Special elections are scheduled next month to fill two vacant seats in the Minnesota Senate, the first votes taken since the budget battle that resulted in a historic state government shutdown.
But opinions are mixed on whether these contests in traditional DFL territory will provide any broader reading of the mood of the electorate.
Senate District 46 includes the suburbs of Brooklyn Center and much of Brooklyn Park. DFL Senator Linda Scheid, who passed away in June, represented the district for five terms.
Senate District 61 is the area of south Minneapolis that DFL Senator Linda Berglin served for 10 terms. Berglin gave up the seat last month to take a job with Hennepin County.
After losing control of both the Senate and House in last year's election, Minnesota DFL Party Chairman Ken Martin said his party will not take either contest for granted.
"Obviously as we head into another legislative session in the minority, DFLers can't afford to lose any more seats in the Legislature at this point," he said. "We're putting a lot of time, energy and resources into making sure that we win in both Senate District 46 and Senate District 61."
Martin says voter turnout is critical, especially in District 46, where Democrats have previously lost some special elections. Still, given the general election history in both districts, Martin isn't sure either vote will tell a larger story about the recent partisan gridlock in St. Paul. "From my perspective, if we win they're great victories. But it doesn't diminish the fact that we have a great amount of work to do in 2012 to win back the majorities," he said.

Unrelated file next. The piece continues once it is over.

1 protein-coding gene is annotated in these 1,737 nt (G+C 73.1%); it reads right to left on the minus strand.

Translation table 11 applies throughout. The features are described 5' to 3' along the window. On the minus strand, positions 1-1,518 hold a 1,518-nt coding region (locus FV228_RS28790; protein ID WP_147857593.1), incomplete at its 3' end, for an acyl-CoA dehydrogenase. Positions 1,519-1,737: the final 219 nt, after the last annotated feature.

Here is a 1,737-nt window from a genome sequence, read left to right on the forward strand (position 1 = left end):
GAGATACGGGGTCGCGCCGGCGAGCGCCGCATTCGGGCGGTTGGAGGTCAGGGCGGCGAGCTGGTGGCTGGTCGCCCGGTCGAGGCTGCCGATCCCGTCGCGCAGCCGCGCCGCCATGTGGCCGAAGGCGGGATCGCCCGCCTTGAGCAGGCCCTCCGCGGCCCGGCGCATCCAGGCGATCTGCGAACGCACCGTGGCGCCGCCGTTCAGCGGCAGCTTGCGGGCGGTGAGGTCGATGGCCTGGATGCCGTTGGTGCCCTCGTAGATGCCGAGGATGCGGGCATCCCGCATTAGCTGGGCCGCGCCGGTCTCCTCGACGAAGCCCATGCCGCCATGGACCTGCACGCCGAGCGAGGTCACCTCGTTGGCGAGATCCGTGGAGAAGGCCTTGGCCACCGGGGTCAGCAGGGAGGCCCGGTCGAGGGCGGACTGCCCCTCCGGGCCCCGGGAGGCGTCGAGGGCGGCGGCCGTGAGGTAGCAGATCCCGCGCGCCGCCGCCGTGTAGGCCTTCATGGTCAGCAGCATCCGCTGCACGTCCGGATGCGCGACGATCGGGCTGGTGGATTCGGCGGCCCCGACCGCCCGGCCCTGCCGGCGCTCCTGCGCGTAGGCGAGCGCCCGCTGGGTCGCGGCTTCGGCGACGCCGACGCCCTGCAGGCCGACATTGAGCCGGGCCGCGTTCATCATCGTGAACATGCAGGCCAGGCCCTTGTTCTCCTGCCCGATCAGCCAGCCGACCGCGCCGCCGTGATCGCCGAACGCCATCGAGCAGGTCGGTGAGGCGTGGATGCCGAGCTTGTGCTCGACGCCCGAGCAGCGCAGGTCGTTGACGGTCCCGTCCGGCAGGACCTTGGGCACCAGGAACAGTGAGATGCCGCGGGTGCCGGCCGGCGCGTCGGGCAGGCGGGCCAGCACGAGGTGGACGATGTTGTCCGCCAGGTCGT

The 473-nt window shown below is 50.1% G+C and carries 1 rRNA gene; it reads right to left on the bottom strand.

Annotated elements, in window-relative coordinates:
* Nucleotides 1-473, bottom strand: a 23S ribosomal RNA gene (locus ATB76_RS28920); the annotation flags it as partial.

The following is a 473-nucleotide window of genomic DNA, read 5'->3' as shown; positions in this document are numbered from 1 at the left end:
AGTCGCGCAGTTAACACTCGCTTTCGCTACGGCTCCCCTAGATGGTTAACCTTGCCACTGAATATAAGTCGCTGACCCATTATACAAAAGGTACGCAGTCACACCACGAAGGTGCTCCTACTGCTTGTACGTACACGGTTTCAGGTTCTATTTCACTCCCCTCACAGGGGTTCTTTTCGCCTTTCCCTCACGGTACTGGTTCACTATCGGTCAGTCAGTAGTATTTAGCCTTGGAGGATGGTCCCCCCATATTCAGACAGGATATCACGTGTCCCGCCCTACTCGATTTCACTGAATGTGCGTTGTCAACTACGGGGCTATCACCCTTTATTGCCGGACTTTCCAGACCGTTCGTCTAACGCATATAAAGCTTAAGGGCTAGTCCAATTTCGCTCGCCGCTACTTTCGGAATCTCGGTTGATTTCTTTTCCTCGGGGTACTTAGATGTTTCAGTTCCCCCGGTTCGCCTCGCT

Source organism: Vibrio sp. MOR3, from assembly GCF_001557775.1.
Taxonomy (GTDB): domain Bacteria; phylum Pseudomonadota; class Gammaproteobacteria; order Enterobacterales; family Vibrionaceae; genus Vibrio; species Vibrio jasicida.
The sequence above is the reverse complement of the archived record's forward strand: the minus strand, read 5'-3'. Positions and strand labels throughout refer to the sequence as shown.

Special election primaries are scheduled next Tuesday to narrow the field of candidates. In District 46, there are two DFL and two Republican candidates. The two primary survivors will face an Independence Party candidate on October 18. District 61 has a six-way DFL primary contest. The winner will face candidates from the Republican, Independence and Green parties.
"I think there's an opportunity in this environment to maybe pull one out from under [the DFL]," said Tony Sutton, chairman of the Republican Party of Minnesota. The challenge will be to try to convince voters that it's time for a change in representation.
"These are seats that have been held by Democrat elected officials for quite some time. So, if they win, they're supposed to win," he said. "If we win, well then that sends a message. So, really it's a no lose situation for me."
Sutton insists that the government shutdown will not be a factor in either contest, because he says voters have already moved on. He even predicts it will be a non-issue in the 2012 election.
The only major party leader who's convinced the shutdown will be a big factor in the special elections and beyond is Mark Jenkins, chairman of the Independence Party of Minnesota.
The IP has never before won a legislative seat, but Jenkins says the inability of Republicans and Democrats to find middle ground on the budget has presented an opportunity for third-party candidates with fresh ideas.
"There's no question in Minnesotans' minds that the current Legislature and governor can't come together and get results, and they spend more time blaming each other for their own failures," he said. "Our focus is strictly state legislative races in 2012."
With the emphasis on legislative seats, Jenkins says the Independence Party will not back a candidate for U.S. Senate in 2012 to challenger incumbent Democrat Amy Klobuchar. He says the party does not currently have the resources to do both next year.